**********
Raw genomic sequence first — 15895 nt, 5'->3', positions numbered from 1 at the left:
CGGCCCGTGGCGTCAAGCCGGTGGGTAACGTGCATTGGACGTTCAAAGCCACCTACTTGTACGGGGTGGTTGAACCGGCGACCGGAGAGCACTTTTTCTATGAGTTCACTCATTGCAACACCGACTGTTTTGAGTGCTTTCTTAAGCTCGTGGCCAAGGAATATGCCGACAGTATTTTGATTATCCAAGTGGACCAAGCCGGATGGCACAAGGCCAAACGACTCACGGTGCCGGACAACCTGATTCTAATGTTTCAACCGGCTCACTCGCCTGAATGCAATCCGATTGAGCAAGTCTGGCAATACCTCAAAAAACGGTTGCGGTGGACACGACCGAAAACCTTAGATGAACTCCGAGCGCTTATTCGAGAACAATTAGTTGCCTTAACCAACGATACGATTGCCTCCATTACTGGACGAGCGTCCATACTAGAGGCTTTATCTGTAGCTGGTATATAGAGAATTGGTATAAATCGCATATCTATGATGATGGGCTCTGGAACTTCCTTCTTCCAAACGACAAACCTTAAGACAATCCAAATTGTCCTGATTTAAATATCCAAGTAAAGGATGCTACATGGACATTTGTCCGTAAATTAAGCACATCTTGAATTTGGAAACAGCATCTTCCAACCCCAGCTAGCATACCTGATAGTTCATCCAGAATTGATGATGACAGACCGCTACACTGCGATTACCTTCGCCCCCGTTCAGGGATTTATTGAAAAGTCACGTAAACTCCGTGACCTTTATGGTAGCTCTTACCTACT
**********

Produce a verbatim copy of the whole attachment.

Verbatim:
Raw genomic sequence first — 15895 nt, 5'->3', positions numbered from 1 at the left:
CGGCCCGTGGCGTCAAGCCGGTGGGTAACGTGCATTGGACGTTCAAAGCCACCTACTTGTACGGGGTGGTTGAACCGGCGACCGGAGAGCACTTTTTCTATGAGTTCACTCATTGCAACACCGACTGTTTTGAGTGCTTTCTTAAGCTCGTGGCCAAGGAATATGCCGACAGTATTTTGATTATCCAAGTGGACCAAGCCGGATGGCACAAGGCCAAACGACTCACGGTGCCGGACAACCTGATTCTAATGTTTCAACCGGCTCACTCGCCTGAATGCAATCCGATTGAGCAAGTCTGGCAATACCTCAAAAAACGGTTGCGGTGGACACGACCGAAAACCTTAGATGAACTCCGAGCGCTTATTCGAGAACAATTAGTTGCCTTAACCAACGATACGATTGCCTCCATTACTGGACGAGCGTCCATACTAGAGGCTTTATCTGTAGCTGGTATATAGAGAATTGGTATAAATCGCATATCTATGATGATGGGCTCTGGAACTTCCTTCTTCCAAACGACAAACCTTAAGACAATCCAAATTGTCCTGATTTAAATATCCAAGTAAAGGATGCTACATGGACATTTGTCCGTAAATTAAGCACATCTTGAATTTGGAAACAGCATCTTCCAACCCCAGCTAGCATACCTGATAGTTCATCCAGAATTGATGATGACAGACCGCTACACTGCGATTACCTTCGCCCCCGTTCAGGGATTTATTGAAAAGTCACGTAAACTCCGTGACCTTTATGGTAGCTCTTACCTACT